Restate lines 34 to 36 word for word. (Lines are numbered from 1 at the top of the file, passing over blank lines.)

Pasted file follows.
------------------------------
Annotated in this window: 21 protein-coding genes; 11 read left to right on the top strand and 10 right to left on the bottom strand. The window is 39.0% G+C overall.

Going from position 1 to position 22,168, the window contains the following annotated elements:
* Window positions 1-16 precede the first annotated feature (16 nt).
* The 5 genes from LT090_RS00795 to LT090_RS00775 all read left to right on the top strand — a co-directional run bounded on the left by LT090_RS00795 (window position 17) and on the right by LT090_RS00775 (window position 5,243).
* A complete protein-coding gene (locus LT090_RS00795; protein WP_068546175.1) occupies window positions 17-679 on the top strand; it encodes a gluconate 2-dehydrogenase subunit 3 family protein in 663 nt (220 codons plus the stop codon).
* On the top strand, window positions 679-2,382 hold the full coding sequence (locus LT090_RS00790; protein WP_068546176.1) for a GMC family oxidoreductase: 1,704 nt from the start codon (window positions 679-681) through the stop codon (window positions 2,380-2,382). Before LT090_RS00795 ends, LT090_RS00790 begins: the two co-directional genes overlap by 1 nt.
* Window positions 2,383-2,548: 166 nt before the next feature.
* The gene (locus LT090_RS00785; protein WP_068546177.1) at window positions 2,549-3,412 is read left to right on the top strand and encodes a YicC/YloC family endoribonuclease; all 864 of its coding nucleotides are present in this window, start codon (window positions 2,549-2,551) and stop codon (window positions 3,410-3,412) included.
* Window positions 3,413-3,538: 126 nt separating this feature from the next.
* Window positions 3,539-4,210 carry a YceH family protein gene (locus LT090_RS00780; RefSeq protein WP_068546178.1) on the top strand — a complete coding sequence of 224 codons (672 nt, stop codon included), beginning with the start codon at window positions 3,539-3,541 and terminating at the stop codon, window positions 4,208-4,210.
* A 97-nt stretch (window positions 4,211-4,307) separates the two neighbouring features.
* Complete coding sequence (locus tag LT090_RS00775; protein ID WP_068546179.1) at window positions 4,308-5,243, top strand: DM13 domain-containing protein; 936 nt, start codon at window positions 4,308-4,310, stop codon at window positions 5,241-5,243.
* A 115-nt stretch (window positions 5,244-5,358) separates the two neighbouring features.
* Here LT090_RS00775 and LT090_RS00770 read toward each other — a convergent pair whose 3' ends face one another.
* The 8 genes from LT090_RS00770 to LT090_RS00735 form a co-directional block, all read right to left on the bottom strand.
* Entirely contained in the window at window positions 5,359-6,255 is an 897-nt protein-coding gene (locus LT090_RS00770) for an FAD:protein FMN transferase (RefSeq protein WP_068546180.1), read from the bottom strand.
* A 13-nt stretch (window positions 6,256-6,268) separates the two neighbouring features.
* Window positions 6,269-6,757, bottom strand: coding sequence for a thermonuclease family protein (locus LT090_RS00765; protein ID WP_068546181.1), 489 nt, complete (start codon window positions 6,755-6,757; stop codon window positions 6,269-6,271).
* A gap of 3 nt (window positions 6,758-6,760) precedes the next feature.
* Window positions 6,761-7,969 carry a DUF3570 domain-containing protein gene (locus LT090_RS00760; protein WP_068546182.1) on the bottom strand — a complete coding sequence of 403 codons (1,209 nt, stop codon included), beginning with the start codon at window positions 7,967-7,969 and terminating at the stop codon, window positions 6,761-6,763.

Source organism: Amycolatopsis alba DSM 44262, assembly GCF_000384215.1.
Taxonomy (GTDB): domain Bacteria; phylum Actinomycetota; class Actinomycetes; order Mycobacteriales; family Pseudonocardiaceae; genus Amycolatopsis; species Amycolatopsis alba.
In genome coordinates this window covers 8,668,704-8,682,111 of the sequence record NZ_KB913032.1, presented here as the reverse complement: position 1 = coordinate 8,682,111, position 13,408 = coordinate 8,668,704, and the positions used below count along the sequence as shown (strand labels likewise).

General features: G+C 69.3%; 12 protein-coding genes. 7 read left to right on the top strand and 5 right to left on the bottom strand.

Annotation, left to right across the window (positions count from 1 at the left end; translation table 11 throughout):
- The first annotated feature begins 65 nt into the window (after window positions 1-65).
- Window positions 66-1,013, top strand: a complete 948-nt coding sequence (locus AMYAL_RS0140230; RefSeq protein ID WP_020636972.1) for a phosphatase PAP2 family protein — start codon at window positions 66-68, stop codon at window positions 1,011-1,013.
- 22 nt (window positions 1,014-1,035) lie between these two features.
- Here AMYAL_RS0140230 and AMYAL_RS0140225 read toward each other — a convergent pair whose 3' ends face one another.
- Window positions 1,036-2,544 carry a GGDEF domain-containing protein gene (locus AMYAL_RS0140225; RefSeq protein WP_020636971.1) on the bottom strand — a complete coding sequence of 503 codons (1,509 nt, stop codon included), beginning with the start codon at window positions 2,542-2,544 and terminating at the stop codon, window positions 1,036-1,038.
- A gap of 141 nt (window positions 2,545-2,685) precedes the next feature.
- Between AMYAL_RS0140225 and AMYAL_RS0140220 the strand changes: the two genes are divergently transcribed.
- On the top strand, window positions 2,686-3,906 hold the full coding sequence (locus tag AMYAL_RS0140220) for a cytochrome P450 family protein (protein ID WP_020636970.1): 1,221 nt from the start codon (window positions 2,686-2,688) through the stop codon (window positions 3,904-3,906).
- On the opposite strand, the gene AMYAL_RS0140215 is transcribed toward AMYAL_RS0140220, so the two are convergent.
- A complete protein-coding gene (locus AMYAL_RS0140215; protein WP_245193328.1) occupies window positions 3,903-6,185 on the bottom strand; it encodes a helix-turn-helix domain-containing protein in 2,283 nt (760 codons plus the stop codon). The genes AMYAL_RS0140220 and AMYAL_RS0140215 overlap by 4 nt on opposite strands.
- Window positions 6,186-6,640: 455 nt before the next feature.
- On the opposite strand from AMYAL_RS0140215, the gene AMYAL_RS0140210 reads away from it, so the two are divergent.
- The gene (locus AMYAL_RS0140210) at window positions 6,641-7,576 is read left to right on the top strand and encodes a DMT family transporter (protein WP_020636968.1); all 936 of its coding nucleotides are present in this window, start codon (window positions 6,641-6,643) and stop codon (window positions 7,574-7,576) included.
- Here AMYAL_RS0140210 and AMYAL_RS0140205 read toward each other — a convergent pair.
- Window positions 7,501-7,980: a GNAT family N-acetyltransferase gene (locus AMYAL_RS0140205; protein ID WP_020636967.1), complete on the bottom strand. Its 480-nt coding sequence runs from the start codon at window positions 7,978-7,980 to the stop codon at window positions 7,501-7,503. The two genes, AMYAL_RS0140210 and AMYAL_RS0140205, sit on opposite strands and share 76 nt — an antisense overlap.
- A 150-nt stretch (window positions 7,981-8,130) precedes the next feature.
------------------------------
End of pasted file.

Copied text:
- On the opposite strand, the gene AMYAL_RS0140215 is transcribed toward AMYAL_RS0140220, so the two are convergent.
- A complete protein-coding gene (locus AMYAL_RS0140215; protein WP_245193328.1) occupies window positions 3,903-6,185 on the bottom strand; it encodes a helix-turn-helix domain-containing protein in 2,283 nt (760 codons plus the stop codon). The genes AMYAL_RS0140220 and AMYAL_RS0140215 overlap by 4 nt on opposite strands.
- Window positions 6,186-6,640: 455 nt before the next feature.